Last week I mentioned how an entrepreneur I know was shocked that many of his customers would rather pay $200 upfront rather than commit to a $20/month ongoing subscription.
Longtime reader Roos responds:
It’s weird how ‘the market’ all want to create a recurring business, but ‘the customer’ (I think) still likes the one time payment better.
When all marketeers move to recurring, how long before the customer reaches its limit, no longer wanting to add to the monthly costs?
Recurring seems/is more profitable, but is it wise to ride the wave, or go against it, foreseeing the problems?
I’ve been watching this exact dynamic play out in one of my personal favorite businesses, GymnasticBodies.com.
Gymnastic Bodies is a bodyweight mobility and strength training program that I’ve been using almost daily since 2016.
The founder, Christopher Sommer, is a businessman I really admire. He spent 30+ years preparing gymnasts for Olympic-level competition.
Then he took that knowledge, and spent the next 10 years retooling his knowledge to benefit adults who a.) aren’t genetic freaks and b.) have spent 20 years sitting at a computer and not using their bodies.
The result is the first training program I’ve ever used that has actually made me feel better every time I work out.
All that to say, as “information products” go, Gymnastic Bodies is the gold standard in my book.
Late last year GB announced that they were switching to a monthly subscription model.
Instead of selling individual courses for $100-200 each, they would charge a flat rate of $29 per month for access to everything.
When I saw that, my thought was, “Hand me the popcorn.”
Predictably, their online community squawked.
Many longtime members like me had invested hundreds of dollars in the standalone courses, and they didn’t want to be forced into paying for a subscription now.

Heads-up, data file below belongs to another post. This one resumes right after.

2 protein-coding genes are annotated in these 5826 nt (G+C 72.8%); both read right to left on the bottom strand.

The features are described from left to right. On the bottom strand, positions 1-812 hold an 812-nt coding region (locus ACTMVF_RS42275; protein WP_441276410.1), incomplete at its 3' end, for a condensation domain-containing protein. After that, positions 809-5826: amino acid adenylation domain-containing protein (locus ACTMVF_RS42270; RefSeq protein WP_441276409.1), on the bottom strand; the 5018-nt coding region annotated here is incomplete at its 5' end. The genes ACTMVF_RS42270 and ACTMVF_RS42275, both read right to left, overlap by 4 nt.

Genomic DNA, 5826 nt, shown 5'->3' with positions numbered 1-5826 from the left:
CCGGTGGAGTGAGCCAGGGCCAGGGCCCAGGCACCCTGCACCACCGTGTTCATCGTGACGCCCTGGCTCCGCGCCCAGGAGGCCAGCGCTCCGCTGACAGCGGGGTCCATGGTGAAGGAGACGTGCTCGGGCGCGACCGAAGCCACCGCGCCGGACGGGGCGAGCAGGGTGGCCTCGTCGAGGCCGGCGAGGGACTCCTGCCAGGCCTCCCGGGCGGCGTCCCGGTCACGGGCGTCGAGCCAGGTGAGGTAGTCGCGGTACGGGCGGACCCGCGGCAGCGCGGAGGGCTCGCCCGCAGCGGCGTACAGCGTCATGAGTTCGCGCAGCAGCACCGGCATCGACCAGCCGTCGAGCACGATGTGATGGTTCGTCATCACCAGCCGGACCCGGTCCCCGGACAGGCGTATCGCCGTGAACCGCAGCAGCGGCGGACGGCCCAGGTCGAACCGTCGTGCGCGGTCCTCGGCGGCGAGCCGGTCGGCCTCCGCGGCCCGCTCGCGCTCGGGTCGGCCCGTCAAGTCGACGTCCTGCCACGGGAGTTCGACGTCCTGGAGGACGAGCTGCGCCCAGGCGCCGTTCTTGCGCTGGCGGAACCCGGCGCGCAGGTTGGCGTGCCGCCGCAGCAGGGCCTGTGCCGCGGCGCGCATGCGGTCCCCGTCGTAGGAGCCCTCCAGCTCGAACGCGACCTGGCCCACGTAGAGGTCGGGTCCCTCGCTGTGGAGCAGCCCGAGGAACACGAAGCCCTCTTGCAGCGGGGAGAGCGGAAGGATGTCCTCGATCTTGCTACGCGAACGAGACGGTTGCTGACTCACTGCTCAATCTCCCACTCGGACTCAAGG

Coach Sommer has a bit of a “you’ll know what’s good for you when I tell you what’s good for you” approach from his many years of coaching, so I figured he’d stick to his guns on this.
And he did—for at least 9 months the only way to get into Gymnastic Bodies was via a subscription.
Then last month I got an email saying they were bringing back the ability to buy courses individually.
Now you can get the courses one at a time, or you can opt for the $29 monthly “all you can eat” route.
Now Coach Sommer is NOT someone who makes changes just because people complain.
So I’m willing to bet that they found the customer lifetime value was was significantly lower on the subscription model.
This makes sense.
Their entry level package previously sold for $200.
New subscribers would have to “stick” for almost 7 months just to break even.
Then throw in the fact that most people like Roos would much rather make a one-time investment than pay a monthly fee, and the math starts to look pretty ugly.
Recurring revenue is a great thing to have.
The real key though is customer lifetime value.
And in most cases the way to maximize LTV is through a mix of standalone and subscription sales.